The Future of Housing Prices

The runup in housing prices of the past decade is historically unprecedented, and the bursting of the housing bubble, if that’s what it is, has so far brought prices down only slightly. See the charts here. (HT: Megan McArdle) Why have prices soared since 1998? The increase seems far out of proportion from the general price level, population growth, increases in regulation, etc.

UPDATE: Of course, I could be wrong:

An intriguing new analysis by a University of Washington economics professor argues that home prices have, perhaps inadvertently, been driven up $200,000 by good intentions.

Between 1989 and 2006, the median inflation-adjusted price of a Seattle house rose from $221,000 to $447,800. Fully $200,000 of that increase was the result of land-use regulations, says Theo Eicher — twice the financial impact that regulation has had on other major U.S. cities.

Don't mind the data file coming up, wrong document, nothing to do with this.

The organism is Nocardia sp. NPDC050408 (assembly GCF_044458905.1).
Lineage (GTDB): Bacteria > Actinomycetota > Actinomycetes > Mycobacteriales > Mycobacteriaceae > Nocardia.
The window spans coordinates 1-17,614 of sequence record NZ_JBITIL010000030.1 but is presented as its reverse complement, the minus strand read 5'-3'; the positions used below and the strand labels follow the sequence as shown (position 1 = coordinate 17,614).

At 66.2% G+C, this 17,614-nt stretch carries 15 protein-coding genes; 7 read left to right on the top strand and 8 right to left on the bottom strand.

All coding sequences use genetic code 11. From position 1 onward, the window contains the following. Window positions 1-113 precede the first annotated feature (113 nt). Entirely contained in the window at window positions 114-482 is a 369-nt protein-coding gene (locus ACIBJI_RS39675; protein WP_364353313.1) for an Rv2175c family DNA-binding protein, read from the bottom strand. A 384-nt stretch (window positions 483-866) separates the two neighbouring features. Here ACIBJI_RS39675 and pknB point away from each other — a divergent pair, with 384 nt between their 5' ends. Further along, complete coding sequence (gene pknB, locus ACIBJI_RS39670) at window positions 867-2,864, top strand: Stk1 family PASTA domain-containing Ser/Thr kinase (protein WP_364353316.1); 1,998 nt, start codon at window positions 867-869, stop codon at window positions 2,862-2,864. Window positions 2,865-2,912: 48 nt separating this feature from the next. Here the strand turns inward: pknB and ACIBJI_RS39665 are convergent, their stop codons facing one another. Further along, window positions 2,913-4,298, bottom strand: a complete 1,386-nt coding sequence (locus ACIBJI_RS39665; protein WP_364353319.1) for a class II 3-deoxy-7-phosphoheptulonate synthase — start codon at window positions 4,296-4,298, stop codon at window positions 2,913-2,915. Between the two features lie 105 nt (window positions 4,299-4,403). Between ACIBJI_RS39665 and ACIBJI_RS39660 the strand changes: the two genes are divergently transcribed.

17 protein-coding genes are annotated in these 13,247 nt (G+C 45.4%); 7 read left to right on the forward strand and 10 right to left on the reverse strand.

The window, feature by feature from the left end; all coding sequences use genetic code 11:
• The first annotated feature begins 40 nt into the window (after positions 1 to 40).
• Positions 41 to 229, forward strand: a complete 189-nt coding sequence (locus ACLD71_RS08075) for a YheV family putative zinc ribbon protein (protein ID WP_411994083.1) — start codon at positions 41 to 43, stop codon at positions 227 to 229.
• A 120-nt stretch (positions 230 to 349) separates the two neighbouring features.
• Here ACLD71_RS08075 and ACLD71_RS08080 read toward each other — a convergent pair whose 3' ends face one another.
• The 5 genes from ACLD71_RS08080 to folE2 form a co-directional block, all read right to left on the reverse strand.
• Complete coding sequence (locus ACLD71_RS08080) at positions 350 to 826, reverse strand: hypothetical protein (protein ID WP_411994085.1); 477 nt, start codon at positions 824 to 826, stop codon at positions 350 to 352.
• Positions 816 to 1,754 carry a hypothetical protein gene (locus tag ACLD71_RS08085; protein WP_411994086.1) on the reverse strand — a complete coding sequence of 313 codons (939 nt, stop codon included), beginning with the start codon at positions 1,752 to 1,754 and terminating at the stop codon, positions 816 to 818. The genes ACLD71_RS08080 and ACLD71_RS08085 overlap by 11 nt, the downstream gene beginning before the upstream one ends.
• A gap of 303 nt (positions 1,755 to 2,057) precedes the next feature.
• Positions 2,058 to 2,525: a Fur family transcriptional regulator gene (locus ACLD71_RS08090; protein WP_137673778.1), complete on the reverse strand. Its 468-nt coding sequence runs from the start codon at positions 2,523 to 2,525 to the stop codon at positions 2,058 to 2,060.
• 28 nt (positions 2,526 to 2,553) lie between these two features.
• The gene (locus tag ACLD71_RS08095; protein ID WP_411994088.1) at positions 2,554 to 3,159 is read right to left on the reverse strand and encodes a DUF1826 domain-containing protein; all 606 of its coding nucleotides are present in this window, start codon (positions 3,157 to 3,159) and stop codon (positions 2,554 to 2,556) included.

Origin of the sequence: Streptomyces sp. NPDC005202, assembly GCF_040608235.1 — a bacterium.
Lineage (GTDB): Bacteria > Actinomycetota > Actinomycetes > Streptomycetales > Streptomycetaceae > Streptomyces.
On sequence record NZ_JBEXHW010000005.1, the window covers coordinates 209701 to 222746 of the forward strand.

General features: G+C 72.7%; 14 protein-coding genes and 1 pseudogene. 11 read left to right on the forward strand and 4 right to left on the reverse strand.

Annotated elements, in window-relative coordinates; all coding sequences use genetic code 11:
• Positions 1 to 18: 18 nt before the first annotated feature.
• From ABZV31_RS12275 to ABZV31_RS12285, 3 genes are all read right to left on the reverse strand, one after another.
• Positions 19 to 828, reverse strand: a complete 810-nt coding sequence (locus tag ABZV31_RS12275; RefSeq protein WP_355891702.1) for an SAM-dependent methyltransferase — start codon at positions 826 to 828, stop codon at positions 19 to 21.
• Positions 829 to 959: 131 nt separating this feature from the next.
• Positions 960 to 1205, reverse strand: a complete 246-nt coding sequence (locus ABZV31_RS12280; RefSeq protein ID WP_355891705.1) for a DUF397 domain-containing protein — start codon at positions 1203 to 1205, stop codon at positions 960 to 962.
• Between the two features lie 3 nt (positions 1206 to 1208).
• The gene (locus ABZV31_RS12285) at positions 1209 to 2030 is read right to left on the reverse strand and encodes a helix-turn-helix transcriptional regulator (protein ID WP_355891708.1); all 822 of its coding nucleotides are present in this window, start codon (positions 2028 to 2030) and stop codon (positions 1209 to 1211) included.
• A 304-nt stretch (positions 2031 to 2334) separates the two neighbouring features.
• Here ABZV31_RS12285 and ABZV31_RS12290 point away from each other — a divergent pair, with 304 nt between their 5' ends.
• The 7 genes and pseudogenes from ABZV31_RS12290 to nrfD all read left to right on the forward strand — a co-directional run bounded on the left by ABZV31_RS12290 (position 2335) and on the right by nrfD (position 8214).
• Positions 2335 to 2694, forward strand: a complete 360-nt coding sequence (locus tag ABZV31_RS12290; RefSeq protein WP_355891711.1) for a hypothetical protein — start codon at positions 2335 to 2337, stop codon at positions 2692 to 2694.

4 thoughts on “The Future of Housing Prices

  1. Uh, people have realized that renting from the bank is better than renting from the slumlord, and economic factors have supported more home ownership?
    More people own stocks and mutual funds now, too.
    This question seems akin to asking why literacy rates were up after Gutenberg.

  2. It has to do with the HUGE drop in interest rates. The buyers were paying similar amounts per month, but more of it was going to the sellers instead of to the banks. Then when the interest rates rose again, the housing market imploded because the prices hadn’t changed much but the actual amount one paid for a house had.

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